Negative on the Pastorals

One thing that has driven some of my research in the Pastoral Epistles has been the very negative ‘press’ these letters have received in last century or so.  I was stunned when I first began academic study of the Pastoral Epistles by the cavalier, condescending attitude of many scholars toward the Pastorals.  Along the way I have collected some representative quotes, and for my paper at ETS I particualrly went back to get more from A. T. Hanson.


 


So, first, here is Hanson.  The condescending attitude is astounding.


“He does not have any doctrine of his own, but makes use of whatever comes to him in the sources which he uses.” Hanson notes that Paul also used pre-formed materials but says Paul integrated these pieces into his own argument.  “Not so with the Pastorals.  Here the material is simply presented with its implied christology and no attempt is made to work it into a consistent doctrine.


            The consequence is that we find several different ways of expressing the significance of Christ in the Pastorals, not all consistent with each other.”[1]


 


“There seems to be nothing very distinctive about Titus, unless it be the negative feature that it has no Pauline transposition and no scriptural midrash.  This is why one is led to suspect that Titus was written last of all and that the author was beginning to run short of material.”[2]


 


“He is no profound theologian ….”[3]


 


“To the author’s simple mind, heretics are sinners.”[4]


 


“The author of the Pastorals could not do much at the intellectual level, but he could and did help to strengthen the institution [the church].”[5]


 


But at least, according to Hanson, the author of the Pastorals is “less moralistic, less unfortunately ambitious in his use of Scripture” than Clement of Rome.[6]


 


Lest, this be too positive though, Hanson goes on to state: “there is little evidence that the author of the Pastorals would himself be very competent if he were ever to be required to prove or defend the Christian tradition from Scripture….”[7]


 


 


Hanson is a key representative of this view but the view is not limited to him or his era.  In an essay just published, German scholar, Gerd Häfner, wrote:


“it seems clear that the author of these letters is no expert in Scripture-based reasoning”[8]


 


Others, while not so negative, still have failed to see any coherence to the argumentation.  These quotes show up in my book which seeks to counter this impression.


 


‘There is no sustained thought beyond the limits of the separate paragraphs; from paragraph to paragraph- and sometimes even within paragraphs (e.g., 1 Tim 2:8ff)- the topic changes without preparation and sometimes apparently without motive.’[9]


 


‘There is a lack of studied order, some subjects being treated more than once in the same letter without apparent premeditation . . . These letters are, therefore, far removed from literary exercises.’[10]


 


‘In this sort of writing, however, there is no need to labor to discover logical order or subtle lines of thought supposed to provide coherence.’[11]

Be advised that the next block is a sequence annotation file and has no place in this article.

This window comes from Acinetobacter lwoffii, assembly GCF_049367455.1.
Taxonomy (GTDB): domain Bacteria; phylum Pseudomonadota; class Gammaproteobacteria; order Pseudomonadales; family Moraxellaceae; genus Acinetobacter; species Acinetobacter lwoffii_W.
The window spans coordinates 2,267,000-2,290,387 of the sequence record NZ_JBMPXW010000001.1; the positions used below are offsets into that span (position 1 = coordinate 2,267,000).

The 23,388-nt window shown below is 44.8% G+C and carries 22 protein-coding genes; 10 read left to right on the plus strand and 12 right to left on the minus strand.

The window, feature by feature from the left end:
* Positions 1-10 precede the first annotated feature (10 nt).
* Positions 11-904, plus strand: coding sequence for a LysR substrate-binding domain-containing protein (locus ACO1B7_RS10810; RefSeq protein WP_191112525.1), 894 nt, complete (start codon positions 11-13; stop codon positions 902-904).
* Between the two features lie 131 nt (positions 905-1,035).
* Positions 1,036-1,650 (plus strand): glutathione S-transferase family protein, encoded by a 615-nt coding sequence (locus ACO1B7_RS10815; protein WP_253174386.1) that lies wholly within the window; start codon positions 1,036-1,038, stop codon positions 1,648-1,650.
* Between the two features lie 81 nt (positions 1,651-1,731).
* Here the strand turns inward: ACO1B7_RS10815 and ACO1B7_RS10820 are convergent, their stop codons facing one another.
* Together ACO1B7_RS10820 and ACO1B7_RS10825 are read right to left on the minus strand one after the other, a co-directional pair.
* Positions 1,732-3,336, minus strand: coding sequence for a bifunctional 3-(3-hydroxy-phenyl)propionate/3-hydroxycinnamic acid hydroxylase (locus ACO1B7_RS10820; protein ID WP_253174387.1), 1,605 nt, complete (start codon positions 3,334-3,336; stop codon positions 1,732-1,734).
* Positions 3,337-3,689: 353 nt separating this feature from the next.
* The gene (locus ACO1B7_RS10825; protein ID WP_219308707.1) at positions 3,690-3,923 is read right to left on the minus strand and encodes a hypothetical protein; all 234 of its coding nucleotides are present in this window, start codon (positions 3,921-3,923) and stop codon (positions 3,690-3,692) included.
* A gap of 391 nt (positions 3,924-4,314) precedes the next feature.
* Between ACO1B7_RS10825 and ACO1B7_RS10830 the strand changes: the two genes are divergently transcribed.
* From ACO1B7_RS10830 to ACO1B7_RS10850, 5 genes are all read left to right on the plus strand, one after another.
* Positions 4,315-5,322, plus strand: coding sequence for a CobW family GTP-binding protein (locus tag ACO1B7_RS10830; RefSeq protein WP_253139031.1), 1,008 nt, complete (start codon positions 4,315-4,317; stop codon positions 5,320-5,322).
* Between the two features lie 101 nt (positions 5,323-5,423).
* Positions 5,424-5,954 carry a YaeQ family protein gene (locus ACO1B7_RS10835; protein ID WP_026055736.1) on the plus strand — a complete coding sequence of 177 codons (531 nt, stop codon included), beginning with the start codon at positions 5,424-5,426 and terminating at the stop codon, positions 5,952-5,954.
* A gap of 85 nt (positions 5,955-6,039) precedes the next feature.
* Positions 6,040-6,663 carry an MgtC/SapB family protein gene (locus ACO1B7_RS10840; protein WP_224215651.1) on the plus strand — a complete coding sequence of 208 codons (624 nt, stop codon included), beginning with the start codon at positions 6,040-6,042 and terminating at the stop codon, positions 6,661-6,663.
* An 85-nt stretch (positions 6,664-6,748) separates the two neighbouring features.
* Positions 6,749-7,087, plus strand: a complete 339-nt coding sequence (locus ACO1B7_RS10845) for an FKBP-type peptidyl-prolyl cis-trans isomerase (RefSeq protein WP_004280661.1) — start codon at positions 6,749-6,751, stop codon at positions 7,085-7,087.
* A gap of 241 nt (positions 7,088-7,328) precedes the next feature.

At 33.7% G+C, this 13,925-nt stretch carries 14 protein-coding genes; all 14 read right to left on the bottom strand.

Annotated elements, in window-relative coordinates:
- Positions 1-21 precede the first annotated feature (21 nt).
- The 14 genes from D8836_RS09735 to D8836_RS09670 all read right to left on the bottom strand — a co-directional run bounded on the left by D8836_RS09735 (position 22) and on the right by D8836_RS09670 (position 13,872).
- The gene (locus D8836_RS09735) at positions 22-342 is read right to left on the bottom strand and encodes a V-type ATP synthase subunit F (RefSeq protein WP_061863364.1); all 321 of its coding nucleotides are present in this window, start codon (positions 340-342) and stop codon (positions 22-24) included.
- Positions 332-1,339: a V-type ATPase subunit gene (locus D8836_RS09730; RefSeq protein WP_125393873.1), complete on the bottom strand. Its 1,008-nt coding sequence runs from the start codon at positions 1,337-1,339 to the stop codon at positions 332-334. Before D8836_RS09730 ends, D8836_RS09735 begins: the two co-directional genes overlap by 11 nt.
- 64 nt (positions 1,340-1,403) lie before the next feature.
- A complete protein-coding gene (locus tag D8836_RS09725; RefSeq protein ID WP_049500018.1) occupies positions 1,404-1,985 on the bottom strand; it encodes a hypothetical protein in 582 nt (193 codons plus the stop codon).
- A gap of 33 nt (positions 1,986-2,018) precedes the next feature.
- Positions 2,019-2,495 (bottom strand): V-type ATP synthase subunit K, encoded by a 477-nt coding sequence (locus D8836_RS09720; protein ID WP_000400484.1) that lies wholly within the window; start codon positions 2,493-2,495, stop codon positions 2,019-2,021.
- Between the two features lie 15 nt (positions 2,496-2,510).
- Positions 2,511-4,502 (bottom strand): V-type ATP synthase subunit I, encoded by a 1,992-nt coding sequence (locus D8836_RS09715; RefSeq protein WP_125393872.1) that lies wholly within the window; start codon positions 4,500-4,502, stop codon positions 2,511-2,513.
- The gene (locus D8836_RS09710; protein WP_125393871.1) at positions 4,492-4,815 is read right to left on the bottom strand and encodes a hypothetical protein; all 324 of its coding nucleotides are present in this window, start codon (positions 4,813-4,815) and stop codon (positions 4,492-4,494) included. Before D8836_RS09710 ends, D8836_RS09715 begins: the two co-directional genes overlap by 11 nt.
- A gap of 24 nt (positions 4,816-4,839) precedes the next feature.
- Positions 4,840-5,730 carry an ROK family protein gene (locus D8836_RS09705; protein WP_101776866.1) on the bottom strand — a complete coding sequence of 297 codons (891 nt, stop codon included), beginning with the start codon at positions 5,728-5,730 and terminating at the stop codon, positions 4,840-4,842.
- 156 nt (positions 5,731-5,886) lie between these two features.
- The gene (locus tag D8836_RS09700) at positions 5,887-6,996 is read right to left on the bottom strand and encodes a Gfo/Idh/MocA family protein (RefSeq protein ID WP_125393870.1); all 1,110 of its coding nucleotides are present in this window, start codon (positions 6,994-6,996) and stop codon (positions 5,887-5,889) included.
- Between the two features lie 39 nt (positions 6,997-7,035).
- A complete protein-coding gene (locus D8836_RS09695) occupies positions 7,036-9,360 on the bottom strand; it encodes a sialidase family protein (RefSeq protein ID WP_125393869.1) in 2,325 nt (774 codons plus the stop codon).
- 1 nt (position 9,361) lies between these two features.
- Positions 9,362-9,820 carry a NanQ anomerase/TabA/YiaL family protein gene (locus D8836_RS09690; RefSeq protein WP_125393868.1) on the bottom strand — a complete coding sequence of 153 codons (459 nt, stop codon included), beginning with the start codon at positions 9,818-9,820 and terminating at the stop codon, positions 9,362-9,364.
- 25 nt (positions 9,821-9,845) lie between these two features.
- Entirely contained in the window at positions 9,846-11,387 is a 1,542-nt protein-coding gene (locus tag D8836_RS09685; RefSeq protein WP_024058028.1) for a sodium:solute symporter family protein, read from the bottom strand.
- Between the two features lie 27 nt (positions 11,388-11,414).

‘The Pastorals are made up of a miscellaneous collection of material.  They have no unifying theme; there is no development of thought.’[12]


 


‘Not only is the theology generally seen to be a collection of traditions, but it is also usually treated as a fairly arbitrary, inconsistent, unthought-out amalgam with little coherence.’[Young is summarizing the common view of the Pastorals at the time not neessarily giving her opinion][13] 


 


‘Organization and development of thought are expected from an author, but the Pastorals are characterized by a remarkable lack of both.’ [14]


 


‘the letters have no driving concern, no consistent focus of interest; instead they read like an anthology of traditions, many arranged mechanically together by topic, some simply juxtaposed.’[15] 


 

Perhaps these quotes will be ueful and stimulating to toehrs as they have been to me.





[1] Hanson, The Pastoral Epistles, 38-39.



[2] Ibid., 47.



[3] Ibid., 50.



[4] Ibid., 144.



[5] Ibid.



[6] Ibid.



[7] Ibid., 51.



[8] Häfner, “Deuteronomy in the Pastoral Epistles,” in Deuteronomy in the New Testament, ed. Moyise and Menken (T&T Clark, 2007), 137.



[9] Burton Scott Easton, The Pastoral Epistles (London: SCM Press, 1948), 14.



[10] Donald Guthrie, The Pastoral Epistles, 2d ed. (Grand Rapids: Eerdmans, 1990), 18.



[11] Gealy, 457, in discussion of 1 Timothy 6:17-19.



[12] A. T. Hanson, The Pastoral Epistles (London: Marshall, Morgan, and Scott Publishers Ltd., 1982), 42.



[13] Frances Young, The Theology of the Pastoral Letters (Cambridge: Cambridge University Press, 1994), 47.



[14] Miller, 139.



[15] Ibid., 138.  See similar statements, pp. 9, 11, 13, 17, 59-60, 80, 82, 86, 91, 100, 101, 129, 130, 132, 135, 139.

Comments

  1. Experts don’t like things that aren’t contained within their own area of knowledge…

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